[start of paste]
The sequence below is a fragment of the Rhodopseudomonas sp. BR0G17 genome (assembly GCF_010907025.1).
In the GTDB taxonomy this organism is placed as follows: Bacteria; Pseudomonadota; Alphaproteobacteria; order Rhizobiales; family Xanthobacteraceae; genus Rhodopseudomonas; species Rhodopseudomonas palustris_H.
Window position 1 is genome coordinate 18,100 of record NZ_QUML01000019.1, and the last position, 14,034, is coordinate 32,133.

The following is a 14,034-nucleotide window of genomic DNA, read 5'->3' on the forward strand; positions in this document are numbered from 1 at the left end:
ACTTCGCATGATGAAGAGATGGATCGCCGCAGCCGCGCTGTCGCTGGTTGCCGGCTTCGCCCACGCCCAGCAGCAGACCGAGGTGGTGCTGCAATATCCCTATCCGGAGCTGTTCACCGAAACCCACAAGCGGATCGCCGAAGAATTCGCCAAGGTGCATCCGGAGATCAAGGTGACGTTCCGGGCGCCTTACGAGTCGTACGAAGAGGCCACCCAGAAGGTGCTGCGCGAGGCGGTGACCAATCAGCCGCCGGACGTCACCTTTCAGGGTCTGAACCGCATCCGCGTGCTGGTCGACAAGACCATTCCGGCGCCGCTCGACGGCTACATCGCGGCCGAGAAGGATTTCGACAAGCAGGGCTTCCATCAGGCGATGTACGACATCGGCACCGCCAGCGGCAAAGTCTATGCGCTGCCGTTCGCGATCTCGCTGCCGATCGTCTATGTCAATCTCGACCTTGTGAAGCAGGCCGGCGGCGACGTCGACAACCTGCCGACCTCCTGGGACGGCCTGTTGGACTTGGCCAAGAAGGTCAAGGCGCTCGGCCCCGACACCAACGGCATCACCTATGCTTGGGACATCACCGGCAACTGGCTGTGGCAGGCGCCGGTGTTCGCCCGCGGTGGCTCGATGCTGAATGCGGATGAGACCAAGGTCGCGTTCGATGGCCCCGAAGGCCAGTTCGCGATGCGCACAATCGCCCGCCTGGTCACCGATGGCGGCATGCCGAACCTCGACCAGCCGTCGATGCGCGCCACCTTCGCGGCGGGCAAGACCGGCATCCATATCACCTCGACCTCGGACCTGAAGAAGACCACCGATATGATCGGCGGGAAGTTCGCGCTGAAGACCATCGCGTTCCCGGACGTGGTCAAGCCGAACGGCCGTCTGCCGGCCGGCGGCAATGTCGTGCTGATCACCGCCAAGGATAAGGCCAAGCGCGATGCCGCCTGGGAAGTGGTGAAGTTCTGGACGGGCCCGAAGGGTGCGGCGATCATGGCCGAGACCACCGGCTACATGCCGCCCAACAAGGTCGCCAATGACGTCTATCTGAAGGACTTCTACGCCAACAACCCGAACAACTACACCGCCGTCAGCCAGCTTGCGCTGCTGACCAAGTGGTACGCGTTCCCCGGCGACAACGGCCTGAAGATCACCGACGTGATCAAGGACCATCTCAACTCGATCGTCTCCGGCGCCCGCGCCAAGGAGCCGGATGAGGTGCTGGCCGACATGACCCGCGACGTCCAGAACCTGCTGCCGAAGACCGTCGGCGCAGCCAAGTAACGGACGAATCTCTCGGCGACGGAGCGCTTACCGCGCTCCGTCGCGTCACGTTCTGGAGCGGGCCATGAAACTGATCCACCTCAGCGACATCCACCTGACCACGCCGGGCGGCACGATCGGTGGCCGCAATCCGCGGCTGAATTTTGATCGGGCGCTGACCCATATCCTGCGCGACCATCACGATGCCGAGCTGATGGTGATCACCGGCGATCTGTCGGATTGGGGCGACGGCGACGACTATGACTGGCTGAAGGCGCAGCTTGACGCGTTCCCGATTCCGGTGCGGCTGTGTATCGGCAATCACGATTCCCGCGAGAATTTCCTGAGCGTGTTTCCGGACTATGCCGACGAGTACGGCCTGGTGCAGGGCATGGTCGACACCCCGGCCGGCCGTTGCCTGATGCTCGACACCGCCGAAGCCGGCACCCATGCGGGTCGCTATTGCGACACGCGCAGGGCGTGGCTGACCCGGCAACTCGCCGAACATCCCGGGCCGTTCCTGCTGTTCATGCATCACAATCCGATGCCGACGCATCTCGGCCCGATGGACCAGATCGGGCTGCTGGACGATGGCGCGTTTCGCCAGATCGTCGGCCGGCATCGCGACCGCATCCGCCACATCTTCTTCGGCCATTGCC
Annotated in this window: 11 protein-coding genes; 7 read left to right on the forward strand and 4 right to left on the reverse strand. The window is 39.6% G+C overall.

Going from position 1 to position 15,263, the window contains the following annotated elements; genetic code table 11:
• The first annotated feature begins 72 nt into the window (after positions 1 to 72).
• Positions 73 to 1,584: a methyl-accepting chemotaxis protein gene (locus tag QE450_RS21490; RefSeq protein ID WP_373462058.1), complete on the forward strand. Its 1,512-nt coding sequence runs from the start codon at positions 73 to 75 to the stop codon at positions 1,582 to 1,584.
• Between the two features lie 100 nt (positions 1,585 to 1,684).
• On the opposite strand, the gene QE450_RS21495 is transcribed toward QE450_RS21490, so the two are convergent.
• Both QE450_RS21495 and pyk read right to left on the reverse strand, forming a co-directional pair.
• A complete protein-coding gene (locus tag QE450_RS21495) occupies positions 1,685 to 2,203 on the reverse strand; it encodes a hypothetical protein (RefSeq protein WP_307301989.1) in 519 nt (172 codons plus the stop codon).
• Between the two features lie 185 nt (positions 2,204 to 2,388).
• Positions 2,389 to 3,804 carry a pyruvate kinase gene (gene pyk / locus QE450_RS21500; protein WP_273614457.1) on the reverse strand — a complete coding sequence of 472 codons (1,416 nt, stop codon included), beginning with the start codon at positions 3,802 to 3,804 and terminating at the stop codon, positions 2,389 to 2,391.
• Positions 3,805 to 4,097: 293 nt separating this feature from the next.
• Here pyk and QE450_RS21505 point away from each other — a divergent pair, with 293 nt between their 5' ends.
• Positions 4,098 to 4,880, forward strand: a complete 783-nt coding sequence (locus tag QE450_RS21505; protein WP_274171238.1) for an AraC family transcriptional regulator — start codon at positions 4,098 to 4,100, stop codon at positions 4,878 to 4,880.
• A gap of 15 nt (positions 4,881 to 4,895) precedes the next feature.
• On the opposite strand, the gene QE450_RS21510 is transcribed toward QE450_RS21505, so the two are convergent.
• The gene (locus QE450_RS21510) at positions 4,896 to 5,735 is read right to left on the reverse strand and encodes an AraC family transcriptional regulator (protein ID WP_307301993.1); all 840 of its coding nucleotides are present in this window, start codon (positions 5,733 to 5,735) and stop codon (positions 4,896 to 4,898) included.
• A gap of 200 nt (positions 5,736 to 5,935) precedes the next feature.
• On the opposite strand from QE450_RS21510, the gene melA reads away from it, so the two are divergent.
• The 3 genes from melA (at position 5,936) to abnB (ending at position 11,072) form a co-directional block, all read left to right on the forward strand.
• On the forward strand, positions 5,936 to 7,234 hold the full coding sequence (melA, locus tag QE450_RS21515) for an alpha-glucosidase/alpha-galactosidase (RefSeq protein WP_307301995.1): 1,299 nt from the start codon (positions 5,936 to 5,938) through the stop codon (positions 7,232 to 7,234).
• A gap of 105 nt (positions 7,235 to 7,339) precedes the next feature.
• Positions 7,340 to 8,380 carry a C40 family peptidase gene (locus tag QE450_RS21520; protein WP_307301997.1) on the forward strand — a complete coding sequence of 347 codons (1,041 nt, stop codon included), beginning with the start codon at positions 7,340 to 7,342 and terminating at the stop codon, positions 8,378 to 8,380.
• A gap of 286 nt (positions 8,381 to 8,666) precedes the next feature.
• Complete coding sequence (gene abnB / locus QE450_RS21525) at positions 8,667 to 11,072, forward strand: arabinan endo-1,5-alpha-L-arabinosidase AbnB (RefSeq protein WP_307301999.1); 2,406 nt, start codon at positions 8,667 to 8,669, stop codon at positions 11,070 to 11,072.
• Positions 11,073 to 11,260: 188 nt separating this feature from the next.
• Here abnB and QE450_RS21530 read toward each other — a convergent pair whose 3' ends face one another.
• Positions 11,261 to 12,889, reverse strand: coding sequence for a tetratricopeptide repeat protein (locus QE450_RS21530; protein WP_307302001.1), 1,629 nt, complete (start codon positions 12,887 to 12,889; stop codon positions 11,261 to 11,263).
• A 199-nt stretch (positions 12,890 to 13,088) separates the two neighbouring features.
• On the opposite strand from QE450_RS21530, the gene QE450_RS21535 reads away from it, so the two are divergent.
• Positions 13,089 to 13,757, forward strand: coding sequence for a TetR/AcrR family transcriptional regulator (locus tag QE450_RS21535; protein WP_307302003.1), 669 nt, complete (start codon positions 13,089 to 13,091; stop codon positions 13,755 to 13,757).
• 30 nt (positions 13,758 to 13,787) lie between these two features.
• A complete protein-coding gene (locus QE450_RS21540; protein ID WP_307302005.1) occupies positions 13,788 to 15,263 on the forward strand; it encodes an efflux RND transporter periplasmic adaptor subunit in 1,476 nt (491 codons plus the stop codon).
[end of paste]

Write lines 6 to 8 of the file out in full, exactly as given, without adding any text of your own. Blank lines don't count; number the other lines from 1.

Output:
Annotated in this window: 11 protein-coding genes; 7 read left to right on the forward strand and 4 right to left on the reverse strand. The window is 39.6% G+C overall.

Going from position 1 to position 15,263, the window contains the following annotated elements; genetic code table 11:
• The first annotated feature begins 72 nt into the window (after positions 1 to 72).